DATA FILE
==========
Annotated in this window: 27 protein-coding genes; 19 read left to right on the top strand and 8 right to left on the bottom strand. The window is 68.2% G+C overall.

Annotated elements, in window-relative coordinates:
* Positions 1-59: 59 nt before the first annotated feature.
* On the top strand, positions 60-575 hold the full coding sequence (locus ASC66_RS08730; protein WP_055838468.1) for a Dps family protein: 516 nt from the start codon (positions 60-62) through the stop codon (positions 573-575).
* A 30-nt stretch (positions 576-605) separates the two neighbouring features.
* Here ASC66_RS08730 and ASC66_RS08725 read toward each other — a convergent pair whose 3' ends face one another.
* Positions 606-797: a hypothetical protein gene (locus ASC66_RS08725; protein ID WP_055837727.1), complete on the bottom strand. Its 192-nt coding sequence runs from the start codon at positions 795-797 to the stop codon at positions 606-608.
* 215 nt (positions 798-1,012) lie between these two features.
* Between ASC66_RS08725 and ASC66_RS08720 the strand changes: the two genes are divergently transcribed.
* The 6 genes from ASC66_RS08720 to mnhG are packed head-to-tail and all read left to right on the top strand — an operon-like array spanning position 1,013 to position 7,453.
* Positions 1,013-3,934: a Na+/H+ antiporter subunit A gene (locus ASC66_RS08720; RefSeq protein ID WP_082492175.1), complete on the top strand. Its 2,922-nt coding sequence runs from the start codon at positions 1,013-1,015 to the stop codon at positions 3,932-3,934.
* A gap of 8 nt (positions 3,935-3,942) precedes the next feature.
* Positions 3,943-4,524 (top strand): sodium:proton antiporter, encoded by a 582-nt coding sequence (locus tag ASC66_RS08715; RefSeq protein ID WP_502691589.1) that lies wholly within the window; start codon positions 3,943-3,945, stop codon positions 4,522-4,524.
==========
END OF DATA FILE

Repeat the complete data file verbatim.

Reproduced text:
Annotated in this window: 27 protein-coding genes; 19 read left to right on the top strand and 8 right to left on the bottom strand. The window is 68.2% G+C overall.

Annotated elements, in window-relative coordinates:
* Positions 1-59: 59 nt before the first annotated feature.
* On the top strand, positions 60-575 hold the full coding sequence (locus ASC66_RS08730; protein WP_055838468.1) for a Dps family protein: 516 nt from the start codon (positions 60-62) through the stop codon (positions 573-575).
* A 30-nt stretch (positions 576-605) separates the two neighbouring features.
* Here ASC66_RS08730 and ASC66_RS08725 read toward each other — a convergent pair whose 3' ends face one another.
* Positions 606-797: a hypothetical protein gene (locus ASC66_RS08725; protein ID WP_055837727.1), complete on the bottom strand. Its 192-nt coding sequence runs from the start codon at positions 795-797 to the stop codon at positions 606-608.
* 215 nt (positions 798-1,012) lie between these two features.
* Between ASC66_RS08725 and ASC66_RS08720 the strand changes: the two genes are divergently transcribed.
* The 6 genes from ASC66_RS08720 to mnhG are packed head-to-tail and all read left to right on the top strand — an operon-like array spanning position 1,013 to position 7,453.
* Positions 1,013-3,934: a Na+/H+ antiporter subunit A gene (locus ASC66_RS08720; RefSeq protein ID WP_082492175.1), complete on the top strand. Its 2,922-nt coding sequence runs from the start codon at positions 1,013-1,015 to the stop codon at positions 3,932-3,934.
* A gap of 8 nt (positions 3,935-3,942) precedes the next feature.
* Positions 3,943-4,524 (top strand): sodium:proton antiporter, encoded by a 582-nt coding sequence (locus tag ASC66_RS08715; RefSeq protein ID WP_502691589.1) that lies wholly within the window; start codon positions 3,943-3,945, stop codon positions 4,522-4,524.